In FIG. 4, the uncovered regions of the polysilicon layer 16 are etched away. Anisotropic etching is utilized with an etching gas of high selectivity such as hydrogen bromide (HBr/Cl2 /O2). That is, the etching rate is very high for silicon but very low for silicon oxide. As a result, the thin silicon oxide layer 14 acts as an etching stop that protects the silicon substrate from damage during the polysilicon etching process. A gate region 20 is defined in the polysilicon layer 16 between the slit openings 52, 54. Illustratively, the gate electrode region 20 has a width of approximately 0.25 to 0.80 microns and the slit openings 52, 54 have a width of approximately 0.1 to 0.4 microns.

In FIG. 5, the photoresist mask 50 is removed. A first ion implantation 60 is performed to implant N-regions 62, 64 in the silicon substrate below the exposed portions of the thin silicon oxide layer 14. Illustratively, phosphorous ions may be used with an energy of about 5 to 70 kev and a dosage of about 1E13 to 6E13/cm**2. The N-regions 62, 64 illustratively have a depth of approximately 0.05 to 0.5 microns and a doping concentration of about 1E17 to 1E19/cm**3. The first ion implantation takes place through the narrow slit openings. Thus, the lightly doped regions 62, 64 have approximately the same widths as the slits, i.e., 0.1 to 0.4 microns. Thus, the region of the substrate which has primary crystalline defect damage is much smaller than when the above-described conventional NMOSFET formation process is used.

In FIG. 6, a second photoresist mask layer 70 is formed and patterned, only the gate region 20 is covered by the remaining photoresist mask layer 70.

In FIG. 7, the exposed portions of the polysilicon layer 16 are etched away. Anisotropic etching is introduced with an etching gas of high selectivity such as hydrogen bromide (HBr/Cl2 /O2). That is, the etching rate is very high for silicon but very low for silicon oxide. As a result, the thin silicon oxide layer 14 acts as an etching stop that protects the silicon substrate from damage during the polysilicon etching process.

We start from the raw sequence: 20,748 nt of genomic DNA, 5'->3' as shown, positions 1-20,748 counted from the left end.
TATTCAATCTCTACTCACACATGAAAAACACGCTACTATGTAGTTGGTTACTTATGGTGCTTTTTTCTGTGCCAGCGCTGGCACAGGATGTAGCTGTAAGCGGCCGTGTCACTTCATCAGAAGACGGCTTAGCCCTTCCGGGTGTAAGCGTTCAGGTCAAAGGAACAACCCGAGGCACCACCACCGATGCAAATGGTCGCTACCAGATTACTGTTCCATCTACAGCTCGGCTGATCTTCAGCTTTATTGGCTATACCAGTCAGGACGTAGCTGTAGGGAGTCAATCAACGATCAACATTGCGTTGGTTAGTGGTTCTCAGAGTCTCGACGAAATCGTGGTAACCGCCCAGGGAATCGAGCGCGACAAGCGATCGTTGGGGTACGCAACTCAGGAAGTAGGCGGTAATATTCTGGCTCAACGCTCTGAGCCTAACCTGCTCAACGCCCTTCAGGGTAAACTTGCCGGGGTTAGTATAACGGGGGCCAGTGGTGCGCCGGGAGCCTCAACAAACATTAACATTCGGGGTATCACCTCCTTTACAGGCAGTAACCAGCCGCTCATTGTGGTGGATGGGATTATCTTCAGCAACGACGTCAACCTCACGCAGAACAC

In FIG. 8, photoresist mask is removed.

In FIG. 9, a layer of undoped silicon oxide 26 is deposited on all exposed surface areas to a thickness in the range of about 800 to 3000 angstroms by chemical vapor deposition (CVD). Illustratively, the reacting gas may be SiH2 Cl2 /N2 O, SiH4 /O2 or TEOS/O2, at a temperature in the range of about 400° C. to 800° C.

In FIG. 10, using an anisotropic etching process, the undoped silicon oxide layer 26 and the regions of the thin gate oxide 14 that are not covered by the polysilicon gate 20 are etched with a highly selective etching gas until the silicon substrate is exposed. In other words, the etching rate is very high for silicon oxide but very low for silicon. Illustratively, the etching gas may be CHF3 /CF4. Because the etching depth can be controlled by this process, residual amounts of undoped silicon oxide are retained on the vertical edges of the polysilicon gate electrode region 20. These residual undoped silicon oxide regions act as spacers 30.